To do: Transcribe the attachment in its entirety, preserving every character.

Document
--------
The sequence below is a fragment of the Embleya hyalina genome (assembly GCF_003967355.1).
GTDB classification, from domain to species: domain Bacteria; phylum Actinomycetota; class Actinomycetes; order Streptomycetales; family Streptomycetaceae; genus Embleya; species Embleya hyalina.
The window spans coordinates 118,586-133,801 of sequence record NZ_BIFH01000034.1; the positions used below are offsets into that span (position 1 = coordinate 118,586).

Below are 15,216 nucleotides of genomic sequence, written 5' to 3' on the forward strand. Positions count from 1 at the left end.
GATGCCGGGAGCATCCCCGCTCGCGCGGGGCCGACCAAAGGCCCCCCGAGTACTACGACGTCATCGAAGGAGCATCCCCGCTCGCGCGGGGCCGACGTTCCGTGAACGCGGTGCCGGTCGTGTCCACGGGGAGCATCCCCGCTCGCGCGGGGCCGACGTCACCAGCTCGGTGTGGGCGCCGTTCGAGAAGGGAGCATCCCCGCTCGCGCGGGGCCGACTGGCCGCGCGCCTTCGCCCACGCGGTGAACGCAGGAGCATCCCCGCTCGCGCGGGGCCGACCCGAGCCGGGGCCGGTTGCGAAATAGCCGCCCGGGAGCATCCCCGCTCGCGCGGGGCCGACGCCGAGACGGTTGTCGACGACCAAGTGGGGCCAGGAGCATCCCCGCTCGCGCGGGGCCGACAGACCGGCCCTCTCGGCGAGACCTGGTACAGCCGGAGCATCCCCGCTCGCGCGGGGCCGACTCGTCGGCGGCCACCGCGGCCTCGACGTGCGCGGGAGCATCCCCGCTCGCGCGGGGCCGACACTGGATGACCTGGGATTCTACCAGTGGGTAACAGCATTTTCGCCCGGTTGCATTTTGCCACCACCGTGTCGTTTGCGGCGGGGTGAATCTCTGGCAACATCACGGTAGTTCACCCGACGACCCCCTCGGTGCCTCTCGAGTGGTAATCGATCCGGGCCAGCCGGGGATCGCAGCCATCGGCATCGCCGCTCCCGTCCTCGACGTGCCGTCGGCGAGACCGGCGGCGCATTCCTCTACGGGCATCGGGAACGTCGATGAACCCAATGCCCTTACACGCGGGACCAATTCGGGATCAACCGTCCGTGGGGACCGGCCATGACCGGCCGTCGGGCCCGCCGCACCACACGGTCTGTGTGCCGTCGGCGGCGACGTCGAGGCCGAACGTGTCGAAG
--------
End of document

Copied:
The sequence below is a fragment of the Embleya hyalina genome (assembly GCF_003967355.1).
GTDB classification, from domain to species: domain Bacteria; phylum Actinomycetota; class Actinomycetes; order Streptomycetales; family Streptomycetaceae; genus Embleya; species Embleya hyalina.
The window spans coordinates 118,586-133,801 of sequence record NZ_BIFH01000034.1; the positions used below are offsets into that span (position 1 = coordinate 118,586).

Below are 15,216 nucleotides of genomic sequence, written 5' to 3' on the forward strand. Positions count from 1 at the left end.
GATGCCGGGAGCATCCCCGCTCGCGCGGGGCCGACCAAAGGCCCCCCGAGTACTACGACGTCATCGAAGGAGCATCCCCGCTCGCGCGGGGCCGACGTTCCGTGAACGCGGTGCCGGTCGTGTCCACGGGGAGCATCCCCGCTCGCGCGGGGCCGACGTCACCAGCTCGGTGTGGGCGCCGTTCGAGAAGGGAGCATCCCCGCTCGCGCGGGGCCGACTGGCCGCGCGCCTTCGCCCACGCGGTGAACGCAGGAGCATCCCCGCTCGCGCGGGGCCGACCCGAGCCGGGGCCGGTTGCGAAATAGCCGCCCGGGAGCATCCCCGCTCGCGCGGGGCCGACGCCGAGACGGTTGTCGACGACCAAGTGGGGCCAGGAGCATCCCCGCTCGCGCGGGGCCGACAGACCGGCCCTCTCGGCGAGACCTGGTACAGCCGGAGCATCCCCGCTCGCGCGGGGCCGACTCGTCGGCGGCCACCGCGGCCTCGACGTGCGCGGGAGCATCCCCGCTCGCGCGGGGCCGACACTGGATGACCTGGGATTCTACCAGTGGGTAACAGCATTTTCGCCCGGTTGCATTTTGCCACCACCGTGTCGTTTGCGGCGGGGTGAATCTCTGGCAACATCACGGTAGTTCACCCGACGACCCCCTCGGTGCCTCTCGAGTGGTAATCGATCCGGGCCAGCCGGGGATCGCAGCCATCGGCATCGCCGCTCCCGTCCTCGACGTGCCGTCGGCGAGACCGGCGGCGCATTCCTCTACGGGCATCGGGAACGTCGATGAACCCAATGCCCTTACACGCGGGACCAATTCGGGATCAACCGTCCGTGGGGACCGGCCATGACCGGCCGTCGGGCCCGCCGCACCACACGGTCTGTGTGCCGTCGGCGGCGACGTCGAGGCCGAACGTGTCGAAG